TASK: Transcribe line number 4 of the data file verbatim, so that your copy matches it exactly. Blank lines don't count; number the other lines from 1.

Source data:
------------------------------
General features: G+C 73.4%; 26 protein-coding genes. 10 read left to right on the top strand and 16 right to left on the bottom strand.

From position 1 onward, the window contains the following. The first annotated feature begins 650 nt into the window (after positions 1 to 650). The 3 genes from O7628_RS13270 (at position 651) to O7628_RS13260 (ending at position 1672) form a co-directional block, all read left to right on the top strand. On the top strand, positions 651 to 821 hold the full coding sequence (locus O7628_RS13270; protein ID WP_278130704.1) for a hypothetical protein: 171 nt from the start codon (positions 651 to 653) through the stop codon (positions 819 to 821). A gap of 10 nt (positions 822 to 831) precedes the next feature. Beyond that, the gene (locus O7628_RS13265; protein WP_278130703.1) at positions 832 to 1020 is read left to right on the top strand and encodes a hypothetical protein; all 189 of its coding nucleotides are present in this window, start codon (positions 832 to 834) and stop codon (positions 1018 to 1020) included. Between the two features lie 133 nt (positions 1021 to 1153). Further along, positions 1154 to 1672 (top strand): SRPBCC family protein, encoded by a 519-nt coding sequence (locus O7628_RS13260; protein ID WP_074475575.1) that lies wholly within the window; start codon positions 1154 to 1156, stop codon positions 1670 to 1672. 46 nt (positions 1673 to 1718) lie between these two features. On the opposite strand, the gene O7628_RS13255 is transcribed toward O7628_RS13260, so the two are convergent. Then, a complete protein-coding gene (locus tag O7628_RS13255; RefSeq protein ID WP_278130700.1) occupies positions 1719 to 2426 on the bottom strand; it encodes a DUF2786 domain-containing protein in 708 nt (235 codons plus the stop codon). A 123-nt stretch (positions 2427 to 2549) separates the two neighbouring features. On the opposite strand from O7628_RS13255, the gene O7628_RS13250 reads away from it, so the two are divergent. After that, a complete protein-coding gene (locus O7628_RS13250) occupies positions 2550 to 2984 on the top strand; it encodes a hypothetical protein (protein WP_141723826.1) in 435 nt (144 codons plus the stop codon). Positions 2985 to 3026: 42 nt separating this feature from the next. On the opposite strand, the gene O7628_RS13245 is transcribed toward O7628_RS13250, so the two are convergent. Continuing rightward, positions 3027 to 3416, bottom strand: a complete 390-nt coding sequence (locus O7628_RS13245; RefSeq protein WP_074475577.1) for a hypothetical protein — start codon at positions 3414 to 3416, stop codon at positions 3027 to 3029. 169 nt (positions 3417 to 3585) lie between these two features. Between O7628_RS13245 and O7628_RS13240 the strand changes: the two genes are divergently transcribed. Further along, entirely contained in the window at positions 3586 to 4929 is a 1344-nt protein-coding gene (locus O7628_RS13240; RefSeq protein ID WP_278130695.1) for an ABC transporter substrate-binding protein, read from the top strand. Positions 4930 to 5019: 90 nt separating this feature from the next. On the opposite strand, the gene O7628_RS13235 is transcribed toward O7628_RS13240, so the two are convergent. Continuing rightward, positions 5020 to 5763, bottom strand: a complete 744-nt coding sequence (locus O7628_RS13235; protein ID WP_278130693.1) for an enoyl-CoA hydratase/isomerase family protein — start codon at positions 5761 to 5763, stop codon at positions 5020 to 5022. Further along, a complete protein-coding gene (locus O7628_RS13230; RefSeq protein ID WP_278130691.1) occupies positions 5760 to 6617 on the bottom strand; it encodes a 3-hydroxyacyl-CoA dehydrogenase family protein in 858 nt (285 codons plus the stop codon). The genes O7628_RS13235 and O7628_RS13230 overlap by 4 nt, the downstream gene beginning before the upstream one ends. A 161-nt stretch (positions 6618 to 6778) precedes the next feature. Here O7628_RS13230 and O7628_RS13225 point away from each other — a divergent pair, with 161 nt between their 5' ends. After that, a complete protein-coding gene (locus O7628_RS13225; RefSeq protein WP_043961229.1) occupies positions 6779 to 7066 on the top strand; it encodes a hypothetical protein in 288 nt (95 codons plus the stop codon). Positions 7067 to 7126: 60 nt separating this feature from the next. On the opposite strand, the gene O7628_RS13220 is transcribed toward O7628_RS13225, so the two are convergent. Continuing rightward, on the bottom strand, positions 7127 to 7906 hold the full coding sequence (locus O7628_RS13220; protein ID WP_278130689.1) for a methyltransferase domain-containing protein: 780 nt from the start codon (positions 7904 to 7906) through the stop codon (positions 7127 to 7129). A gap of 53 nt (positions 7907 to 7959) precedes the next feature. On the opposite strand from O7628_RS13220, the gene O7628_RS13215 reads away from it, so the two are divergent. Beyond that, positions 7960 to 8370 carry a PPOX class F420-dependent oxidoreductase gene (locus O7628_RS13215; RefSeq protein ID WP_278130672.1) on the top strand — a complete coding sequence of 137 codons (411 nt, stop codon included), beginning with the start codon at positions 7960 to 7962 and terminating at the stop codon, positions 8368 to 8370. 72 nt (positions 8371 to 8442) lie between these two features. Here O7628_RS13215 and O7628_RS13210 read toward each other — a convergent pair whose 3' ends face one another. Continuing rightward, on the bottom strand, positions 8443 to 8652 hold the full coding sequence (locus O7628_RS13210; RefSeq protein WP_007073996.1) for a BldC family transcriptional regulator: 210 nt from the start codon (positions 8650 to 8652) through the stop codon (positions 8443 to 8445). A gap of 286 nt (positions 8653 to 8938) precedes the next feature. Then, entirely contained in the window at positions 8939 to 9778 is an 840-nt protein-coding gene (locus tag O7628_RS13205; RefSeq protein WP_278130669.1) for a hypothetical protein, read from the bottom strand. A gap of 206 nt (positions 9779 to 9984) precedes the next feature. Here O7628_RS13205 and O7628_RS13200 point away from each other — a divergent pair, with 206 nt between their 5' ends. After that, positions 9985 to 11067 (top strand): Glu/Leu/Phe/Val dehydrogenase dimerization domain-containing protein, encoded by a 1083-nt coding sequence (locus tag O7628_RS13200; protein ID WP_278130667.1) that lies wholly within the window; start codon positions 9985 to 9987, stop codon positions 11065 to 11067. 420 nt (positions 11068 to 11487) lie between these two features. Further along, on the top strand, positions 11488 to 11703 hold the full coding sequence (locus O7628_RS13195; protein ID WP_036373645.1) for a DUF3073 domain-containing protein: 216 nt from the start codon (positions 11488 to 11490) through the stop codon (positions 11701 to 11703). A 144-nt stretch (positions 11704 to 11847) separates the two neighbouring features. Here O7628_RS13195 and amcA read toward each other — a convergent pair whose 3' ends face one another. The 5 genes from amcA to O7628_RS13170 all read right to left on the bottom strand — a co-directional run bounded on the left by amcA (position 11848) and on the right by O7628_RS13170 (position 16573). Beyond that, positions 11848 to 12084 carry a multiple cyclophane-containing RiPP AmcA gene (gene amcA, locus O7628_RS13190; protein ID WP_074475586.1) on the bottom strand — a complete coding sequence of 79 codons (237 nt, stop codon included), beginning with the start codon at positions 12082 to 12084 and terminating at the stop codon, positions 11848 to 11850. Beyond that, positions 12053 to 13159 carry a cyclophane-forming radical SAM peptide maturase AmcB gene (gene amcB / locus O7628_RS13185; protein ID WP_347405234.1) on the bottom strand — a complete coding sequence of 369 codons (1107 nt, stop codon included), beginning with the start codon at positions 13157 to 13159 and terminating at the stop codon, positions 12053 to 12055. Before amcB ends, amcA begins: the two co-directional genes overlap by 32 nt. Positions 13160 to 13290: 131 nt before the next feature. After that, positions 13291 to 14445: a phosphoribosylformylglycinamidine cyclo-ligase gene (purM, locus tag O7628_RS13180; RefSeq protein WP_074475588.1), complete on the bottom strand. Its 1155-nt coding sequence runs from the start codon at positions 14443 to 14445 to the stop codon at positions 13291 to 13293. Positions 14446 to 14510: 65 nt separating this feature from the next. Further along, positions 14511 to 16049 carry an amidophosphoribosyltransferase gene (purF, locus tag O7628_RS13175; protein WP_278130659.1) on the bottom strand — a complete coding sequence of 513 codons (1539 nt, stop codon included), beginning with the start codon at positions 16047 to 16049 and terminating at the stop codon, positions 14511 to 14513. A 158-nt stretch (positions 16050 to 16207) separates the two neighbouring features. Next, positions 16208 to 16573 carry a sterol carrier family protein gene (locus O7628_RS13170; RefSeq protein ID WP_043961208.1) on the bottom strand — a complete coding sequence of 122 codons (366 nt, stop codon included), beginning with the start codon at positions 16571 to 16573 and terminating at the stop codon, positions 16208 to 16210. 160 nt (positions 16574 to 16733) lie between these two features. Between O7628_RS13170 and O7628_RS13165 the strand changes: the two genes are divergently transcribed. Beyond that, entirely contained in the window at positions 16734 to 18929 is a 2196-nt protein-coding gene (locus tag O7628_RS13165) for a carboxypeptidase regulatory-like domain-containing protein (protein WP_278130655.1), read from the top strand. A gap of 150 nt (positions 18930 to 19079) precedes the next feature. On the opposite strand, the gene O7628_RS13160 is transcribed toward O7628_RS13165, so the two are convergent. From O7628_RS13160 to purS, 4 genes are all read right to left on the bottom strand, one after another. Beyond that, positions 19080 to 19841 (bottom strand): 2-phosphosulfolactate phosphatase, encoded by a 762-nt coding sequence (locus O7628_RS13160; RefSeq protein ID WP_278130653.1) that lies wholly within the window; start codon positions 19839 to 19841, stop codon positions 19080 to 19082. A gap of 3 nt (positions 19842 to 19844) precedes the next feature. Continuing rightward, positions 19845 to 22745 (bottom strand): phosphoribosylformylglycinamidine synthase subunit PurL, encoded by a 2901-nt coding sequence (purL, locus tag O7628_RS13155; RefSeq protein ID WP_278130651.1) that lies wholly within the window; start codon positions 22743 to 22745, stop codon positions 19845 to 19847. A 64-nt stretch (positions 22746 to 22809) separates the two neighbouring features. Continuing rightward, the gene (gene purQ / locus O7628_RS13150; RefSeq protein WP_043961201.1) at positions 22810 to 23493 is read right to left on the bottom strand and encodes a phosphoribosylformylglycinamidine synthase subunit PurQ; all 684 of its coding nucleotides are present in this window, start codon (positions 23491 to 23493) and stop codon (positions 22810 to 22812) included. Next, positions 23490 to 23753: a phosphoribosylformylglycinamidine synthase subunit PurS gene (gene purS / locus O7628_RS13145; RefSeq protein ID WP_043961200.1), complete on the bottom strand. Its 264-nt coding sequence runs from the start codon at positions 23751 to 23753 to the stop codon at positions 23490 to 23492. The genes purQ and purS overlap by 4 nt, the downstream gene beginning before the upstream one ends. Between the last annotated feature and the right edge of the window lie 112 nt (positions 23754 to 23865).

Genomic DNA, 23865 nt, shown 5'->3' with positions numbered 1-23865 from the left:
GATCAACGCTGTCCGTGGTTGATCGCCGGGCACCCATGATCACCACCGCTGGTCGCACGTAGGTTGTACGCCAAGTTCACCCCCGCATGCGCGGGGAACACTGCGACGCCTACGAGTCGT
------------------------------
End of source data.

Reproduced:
GATCAACGCTGTCCGTGGTTGATCGCCGGGCACCCATGATCACCACCGCTGGTCGCACGTAGGTTGTACGCCAAGTTCACCCCCGCATGCGCGGGGAACACTGCGACGCCTACGAGTCGT